Until all the required input data is filled in, the submit button may be disabled and greyed out from clicking. This is one way to visually check the data before submitting it.

If for some reason the user has left the page, it is good practice to save their data locally and substitute it when they return. If something goes wrong, they don't have to re-enter all the information.

Working with fields

So, now it is clear that it’s best when the login and registration forms are separate pages, on which there is nothing superfluous that would interfere with the user. But it will be even better if the fields themselves in the form help fill it out.

In order for the user to immediately focus on the first field (preferably when this field is email), it is worth setting automatic focus on it: the field will be highlighted and immediately available for input. This saves time and effort and allows you to start filling right away. The user will need to take one step less, and this already increases the chances of completing the registration.

The registration form should be as simple as possible. If it is not possible to use a social login, you should strive to reduce the required fields. All you have to do is ask for an email address and offer to create a password. It is definitely not worth asking for information that is not essential at this stage. For example, gender or date of birth can be asked to fill in later.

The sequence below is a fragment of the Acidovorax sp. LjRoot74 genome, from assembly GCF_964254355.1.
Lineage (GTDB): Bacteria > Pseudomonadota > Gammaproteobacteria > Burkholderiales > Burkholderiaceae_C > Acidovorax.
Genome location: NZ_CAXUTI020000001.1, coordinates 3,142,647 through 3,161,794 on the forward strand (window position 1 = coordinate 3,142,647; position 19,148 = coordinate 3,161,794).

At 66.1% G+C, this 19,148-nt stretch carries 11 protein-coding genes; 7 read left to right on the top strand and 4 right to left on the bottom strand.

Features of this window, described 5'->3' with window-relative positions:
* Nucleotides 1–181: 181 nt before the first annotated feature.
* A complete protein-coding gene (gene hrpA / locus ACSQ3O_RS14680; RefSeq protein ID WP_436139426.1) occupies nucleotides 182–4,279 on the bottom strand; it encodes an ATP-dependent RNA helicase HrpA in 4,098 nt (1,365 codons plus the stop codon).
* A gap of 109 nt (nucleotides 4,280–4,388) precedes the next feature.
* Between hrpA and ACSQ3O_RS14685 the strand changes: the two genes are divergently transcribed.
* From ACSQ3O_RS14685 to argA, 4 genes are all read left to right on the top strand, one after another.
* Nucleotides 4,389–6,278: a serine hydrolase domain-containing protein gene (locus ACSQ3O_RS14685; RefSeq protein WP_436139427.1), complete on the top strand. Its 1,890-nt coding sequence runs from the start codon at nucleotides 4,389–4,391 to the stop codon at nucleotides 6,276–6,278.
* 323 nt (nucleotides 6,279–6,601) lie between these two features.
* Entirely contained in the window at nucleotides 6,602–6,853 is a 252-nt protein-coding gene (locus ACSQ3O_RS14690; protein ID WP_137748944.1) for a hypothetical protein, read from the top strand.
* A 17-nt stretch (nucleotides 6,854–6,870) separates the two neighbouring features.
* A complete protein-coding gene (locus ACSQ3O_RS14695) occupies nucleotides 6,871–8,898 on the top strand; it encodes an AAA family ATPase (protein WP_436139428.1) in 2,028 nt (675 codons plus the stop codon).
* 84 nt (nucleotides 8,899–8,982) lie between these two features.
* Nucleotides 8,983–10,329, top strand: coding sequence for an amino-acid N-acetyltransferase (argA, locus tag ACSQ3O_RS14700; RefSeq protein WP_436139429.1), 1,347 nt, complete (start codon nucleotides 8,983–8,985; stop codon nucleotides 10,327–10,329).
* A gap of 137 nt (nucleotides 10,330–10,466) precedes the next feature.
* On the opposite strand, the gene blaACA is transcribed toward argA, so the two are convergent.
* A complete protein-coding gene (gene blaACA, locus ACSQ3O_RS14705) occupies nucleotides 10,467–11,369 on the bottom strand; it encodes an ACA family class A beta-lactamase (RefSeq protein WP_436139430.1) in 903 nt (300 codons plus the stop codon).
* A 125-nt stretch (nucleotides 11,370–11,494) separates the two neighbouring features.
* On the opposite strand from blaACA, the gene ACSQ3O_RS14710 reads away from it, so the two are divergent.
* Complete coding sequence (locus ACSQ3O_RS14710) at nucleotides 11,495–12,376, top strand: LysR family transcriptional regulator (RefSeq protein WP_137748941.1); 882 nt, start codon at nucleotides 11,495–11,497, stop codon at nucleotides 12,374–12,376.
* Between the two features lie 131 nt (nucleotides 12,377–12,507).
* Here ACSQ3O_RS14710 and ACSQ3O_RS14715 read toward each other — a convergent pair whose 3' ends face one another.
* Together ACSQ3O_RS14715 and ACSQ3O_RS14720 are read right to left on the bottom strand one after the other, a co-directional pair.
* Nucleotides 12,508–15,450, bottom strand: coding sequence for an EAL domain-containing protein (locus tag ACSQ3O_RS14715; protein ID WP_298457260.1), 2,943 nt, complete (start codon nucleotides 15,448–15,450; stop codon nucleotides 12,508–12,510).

Also, don't force me to create a unique name for the account. All common nicknames will probably be taken, and the user will have to take time to come up with a new one and remember it. If you really need a name, try using the default email address or phone number for it.

If possible, you should combine several fields of the same type into one. For example, First Name and Last Name can easily be one field, just like the day and year of birth. This removes the visual and cognitive load and makes the shape look much simpler.

It is good when each field looks in accordance with the data that the user enters. You cannot enter letters and other symbols in the field with a phone number, and for dates you can use a drop-down calendar. Help users avoid form-filling errors with field masks, placeholders, and tooltips. The process will become as simple and efficient as possible.

The fields should visually indicate their state: whether it is active or unavailable, successfully filled in or with an error. Make them consistent across the form and understandable to the user. We wrote more about states earlier in the Building a useful UI Kit article.

Different states of input fields